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Inspirations


Within your heart, keep one still, secret spot where dreams may grow.
—Louise Driscoll


inspirations

The Dream Makers


Okay, so I've always had a weakness for Presents books set Down Under. Think Emma Darcy...Robyn Donald...Daphne Clair...Helen Bianchin and Miranda Lee. I have shelves of keepers by these authors. So six years ago when I discovered that Daphne Clair and Robyn Donald ran the Kara School of Writing together, I leapt at the chance to go.

I'd been thinking for a long time about wanting to write. But I hadn't done anything about it. Until now. Then one morning I opened my mail to find a booking confirmation telling me that Daphne and Robyn would like to see my manuscript 3 weeks before the Kara course started in two months time. Aaargh! What manuscript???

I had a serious think. How much did I really want to be a writer? Very much, I discovered. So I sat down and wrote like a fury and six weeks later sent off the eight odd chapters I'd managed to cobble together. Undoubtedly, Robyn and Daphne were the catalyst that started me writing.

Dream Makers. That's how I think of Harlequin Mills & Boon writer Robyn Donald and Daphne Clair Daphne, multi-published authors, each with more than seventy books published. And, as I write this, The Prince's Convenient Bride is on the US Waldenbooks charts! Both are busy authors with careers and families of their own, yet they've always taken time to encourage new writers. Truly inspiring.

Over the years I attended several weekend courses at Daphne's country home in North Island, New Zealand. The courses run from Friday evening to Sunday afternoon for a group of 4-5 students-it's where I met and connected with my three fantastic critique partners. The food is fabulous, the company scintillating-expect lots of laughter, and you receive enough information about the craft of writing to make your head spin. The highlight of the weekend is the feedback each writer receives from Robyn and Daphne about their manuscript—yes, they actually read every student's manuscript!

So as a Kara die-hard, I asked Daphne and Robyn some questions about Kara School of Writing, the successes they've had and how it will run in the future:

Q. Okay, so I've been reading your books for ages, how many books have you published now?

ROBYN: I've sold and had published 71 books.
DAPHNE: More than seventy—Robyn is probably ahead of me on this one now.

Q: You're both so busy with your own writing commitments yet you decided to jointly start a writing school. What triggered the decision?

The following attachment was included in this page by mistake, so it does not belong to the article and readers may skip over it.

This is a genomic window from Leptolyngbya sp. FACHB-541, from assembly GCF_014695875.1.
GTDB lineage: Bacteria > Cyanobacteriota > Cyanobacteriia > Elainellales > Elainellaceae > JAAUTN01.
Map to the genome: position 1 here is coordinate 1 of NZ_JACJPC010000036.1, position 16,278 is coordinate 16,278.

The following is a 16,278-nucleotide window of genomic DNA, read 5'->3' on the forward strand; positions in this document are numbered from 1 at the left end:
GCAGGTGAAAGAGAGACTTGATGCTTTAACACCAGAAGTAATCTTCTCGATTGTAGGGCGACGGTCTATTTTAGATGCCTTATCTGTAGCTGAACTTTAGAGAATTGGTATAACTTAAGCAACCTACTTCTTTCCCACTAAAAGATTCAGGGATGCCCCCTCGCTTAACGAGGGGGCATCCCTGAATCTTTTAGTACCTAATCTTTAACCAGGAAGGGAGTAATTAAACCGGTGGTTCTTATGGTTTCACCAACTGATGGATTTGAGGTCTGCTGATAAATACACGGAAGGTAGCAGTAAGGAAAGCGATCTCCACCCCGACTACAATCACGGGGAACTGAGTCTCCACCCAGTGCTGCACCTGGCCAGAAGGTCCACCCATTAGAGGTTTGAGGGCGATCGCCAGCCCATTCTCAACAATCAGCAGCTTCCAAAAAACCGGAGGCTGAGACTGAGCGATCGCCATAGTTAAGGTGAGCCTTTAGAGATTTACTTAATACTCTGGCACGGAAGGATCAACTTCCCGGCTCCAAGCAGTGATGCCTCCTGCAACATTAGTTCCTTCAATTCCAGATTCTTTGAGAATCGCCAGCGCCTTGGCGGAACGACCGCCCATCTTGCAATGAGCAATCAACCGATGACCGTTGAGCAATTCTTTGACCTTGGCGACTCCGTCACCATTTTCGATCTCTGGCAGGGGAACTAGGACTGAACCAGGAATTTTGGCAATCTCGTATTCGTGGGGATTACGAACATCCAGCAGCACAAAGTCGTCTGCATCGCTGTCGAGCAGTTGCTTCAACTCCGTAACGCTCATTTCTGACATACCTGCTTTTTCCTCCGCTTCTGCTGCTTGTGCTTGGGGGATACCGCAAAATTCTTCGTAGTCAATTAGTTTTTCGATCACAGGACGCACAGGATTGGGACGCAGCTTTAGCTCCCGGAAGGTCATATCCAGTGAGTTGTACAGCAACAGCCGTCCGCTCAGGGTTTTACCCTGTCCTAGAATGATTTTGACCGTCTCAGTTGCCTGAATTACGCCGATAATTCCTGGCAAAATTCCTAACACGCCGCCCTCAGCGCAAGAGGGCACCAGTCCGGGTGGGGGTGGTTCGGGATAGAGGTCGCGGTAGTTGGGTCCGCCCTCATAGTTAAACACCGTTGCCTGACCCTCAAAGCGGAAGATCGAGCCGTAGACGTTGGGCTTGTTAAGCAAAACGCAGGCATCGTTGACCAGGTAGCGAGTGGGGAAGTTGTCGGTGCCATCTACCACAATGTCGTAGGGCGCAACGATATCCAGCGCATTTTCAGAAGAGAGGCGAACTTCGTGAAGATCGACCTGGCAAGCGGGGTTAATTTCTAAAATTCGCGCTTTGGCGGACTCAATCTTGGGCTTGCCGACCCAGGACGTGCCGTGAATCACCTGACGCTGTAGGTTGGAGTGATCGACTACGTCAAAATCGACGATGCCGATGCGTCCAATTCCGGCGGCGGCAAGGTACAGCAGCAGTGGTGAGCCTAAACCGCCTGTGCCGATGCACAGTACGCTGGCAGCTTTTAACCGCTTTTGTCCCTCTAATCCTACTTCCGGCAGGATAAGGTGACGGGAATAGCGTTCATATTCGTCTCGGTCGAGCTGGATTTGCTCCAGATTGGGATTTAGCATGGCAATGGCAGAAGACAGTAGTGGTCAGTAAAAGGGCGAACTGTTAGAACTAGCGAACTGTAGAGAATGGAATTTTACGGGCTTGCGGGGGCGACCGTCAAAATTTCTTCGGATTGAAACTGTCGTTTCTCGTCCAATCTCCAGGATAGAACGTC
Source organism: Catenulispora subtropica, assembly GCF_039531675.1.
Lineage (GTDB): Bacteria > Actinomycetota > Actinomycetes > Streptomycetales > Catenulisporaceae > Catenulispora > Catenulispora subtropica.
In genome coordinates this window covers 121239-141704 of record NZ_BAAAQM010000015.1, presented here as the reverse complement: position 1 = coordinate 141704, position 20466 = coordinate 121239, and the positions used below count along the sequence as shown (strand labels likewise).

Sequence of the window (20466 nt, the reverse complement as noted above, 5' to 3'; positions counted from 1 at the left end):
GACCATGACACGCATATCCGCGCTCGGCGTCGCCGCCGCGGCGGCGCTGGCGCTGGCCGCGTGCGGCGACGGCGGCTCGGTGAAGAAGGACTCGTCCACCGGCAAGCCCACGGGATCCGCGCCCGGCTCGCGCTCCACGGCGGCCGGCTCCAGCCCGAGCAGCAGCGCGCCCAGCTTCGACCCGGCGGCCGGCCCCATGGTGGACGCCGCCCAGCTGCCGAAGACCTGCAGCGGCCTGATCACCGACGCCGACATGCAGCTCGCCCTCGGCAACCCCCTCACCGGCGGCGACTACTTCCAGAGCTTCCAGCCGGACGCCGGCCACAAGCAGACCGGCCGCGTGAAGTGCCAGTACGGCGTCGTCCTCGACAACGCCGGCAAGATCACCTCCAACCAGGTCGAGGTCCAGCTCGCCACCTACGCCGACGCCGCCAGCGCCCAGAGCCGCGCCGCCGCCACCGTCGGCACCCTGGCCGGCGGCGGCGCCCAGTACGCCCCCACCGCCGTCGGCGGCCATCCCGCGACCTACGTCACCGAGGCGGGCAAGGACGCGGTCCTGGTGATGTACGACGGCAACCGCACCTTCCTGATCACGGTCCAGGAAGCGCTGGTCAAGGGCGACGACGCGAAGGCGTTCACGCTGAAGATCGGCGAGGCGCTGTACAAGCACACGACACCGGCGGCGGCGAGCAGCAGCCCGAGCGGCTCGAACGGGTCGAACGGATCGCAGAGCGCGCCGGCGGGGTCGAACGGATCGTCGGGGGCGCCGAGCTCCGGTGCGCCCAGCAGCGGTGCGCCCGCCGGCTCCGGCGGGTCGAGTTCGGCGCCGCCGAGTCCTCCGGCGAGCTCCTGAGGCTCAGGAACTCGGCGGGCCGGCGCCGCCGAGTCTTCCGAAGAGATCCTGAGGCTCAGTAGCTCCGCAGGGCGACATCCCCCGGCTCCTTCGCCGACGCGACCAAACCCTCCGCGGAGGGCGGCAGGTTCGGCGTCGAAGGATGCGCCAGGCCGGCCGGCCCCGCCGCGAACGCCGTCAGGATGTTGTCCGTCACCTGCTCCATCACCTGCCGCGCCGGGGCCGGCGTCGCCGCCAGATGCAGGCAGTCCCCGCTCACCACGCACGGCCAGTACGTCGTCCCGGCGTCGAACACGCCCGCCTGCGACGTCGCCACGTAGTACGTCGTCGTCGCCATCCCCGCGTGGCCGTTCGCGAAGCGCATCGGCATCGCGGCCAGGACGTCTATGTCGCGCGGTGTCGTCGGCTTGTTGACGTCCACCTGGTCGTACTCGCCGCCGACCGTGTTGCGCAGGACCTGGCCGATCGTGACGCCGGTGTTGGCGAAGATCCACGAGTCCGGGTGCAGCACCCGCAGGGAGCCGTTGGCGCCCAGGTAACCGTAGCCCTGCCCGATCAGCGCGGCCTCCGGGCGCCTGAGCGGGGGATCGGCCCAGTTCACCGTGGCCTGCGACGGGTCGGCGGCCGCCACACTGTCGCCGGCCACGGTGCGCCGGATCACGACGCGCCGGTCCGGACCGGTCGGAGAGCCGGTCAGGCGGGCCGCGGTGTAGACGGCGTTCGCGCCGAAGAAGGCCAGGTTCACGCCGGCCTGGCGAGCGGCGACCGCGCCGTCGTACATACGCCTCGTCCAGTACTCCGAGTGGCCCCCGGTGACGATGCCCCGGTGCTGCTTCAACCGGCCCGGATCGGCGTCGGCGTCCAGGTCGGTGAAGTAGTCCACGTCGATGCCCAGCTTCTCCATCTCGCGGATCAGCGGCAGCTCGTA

ROBYN: Daphne suggested it, and I thought, What a brilliant idea! I'm a teacher by profession, and I don't think you ever lose the desire to teach. Also, it took me ten years to get published in my own; I am certain that if there had been a Kara school of writing in those days I'd have got there in half the time. I wanted to help others do that.
DAPHNE: I actually began offering very cheap writing weekends for high school kids and local people probably about twenty years ago, but don't do that any more although if someone else organises I'm always willing to teach. In 1991 I was asked to run a course for some people I met at a writing seminar, and with experience of how exhausting they are, I asked Robyn if she'd like to join me. Then word of mouth spread and after a while we began doing a bit of advertising.

Q. You've both given so much to novice writers, what do you get out of it?

ROBYN: I get an enormous amount of pleasure from seeing the improvement in students' work, and from just talking about writing and discussing their manuscripts. Also, I've made some very good friends!
DAPHNE: A great deal of pleasure in helping people in ways that were unavailable to us at the start of our careers, and meeting a variety of interesting and fun people. Robyn is a trained teacher and I have discovered I like doing it. I'm told I'm a "natural teacher." Also we learn a lot from having to analyse our craft and make it explicable to other people. We've had to give names to things we do by instinct and try to discover how we do them before teaching others the techniques. And because there are two of us we get a great deal of enjoyment out of discussing how to do this and passing it on.

Q: Do you know how many people have achieved publication? Can you give some names of your successful graduates?

DAPHNE: More than a dozen. Some in other fields like children's writing or erotica, and we often find ex-students' names in lists of contest place-getters and in publications of various kinds. This isn't all down to us although some have credited us with a big boost to their efforts at publication. We know at least ten have been published by Harlequin lines and several others are e-published or published by other print publishers. They include Fiona Brand, Frances Housden, Karina Bliss, Abby Gaines, Yvonne Lindsay, Kelly Hunter....

Q: How many years has Kara been running now? Will you still be running Kara in the future?

ROBYN: Yes, we'll be running Kara, but in a different way. We'll leave the actual organisation of students to those who wish to come, and we've also discovered that the school works well when we travel, which is also less expensive overall for those who attend.
DAPHNE: Since 1991, and we will continue for as long as we still enjoy it and feel we can help other writers. Recently we changed our system of enrolment to save some time and trouble, putting the onus more on the participants to organise groups and dates.

This is wonderful investment in your writing career and I highly recommend it to anyone who is serious about writing for publication. To find out more about Kara School of Writing click here.

NEWSFLASH: Melanie Scott, a graduate of KARA School of Writing has DOUBLE finalled in the 2007 RWA Golden Heart Contest.


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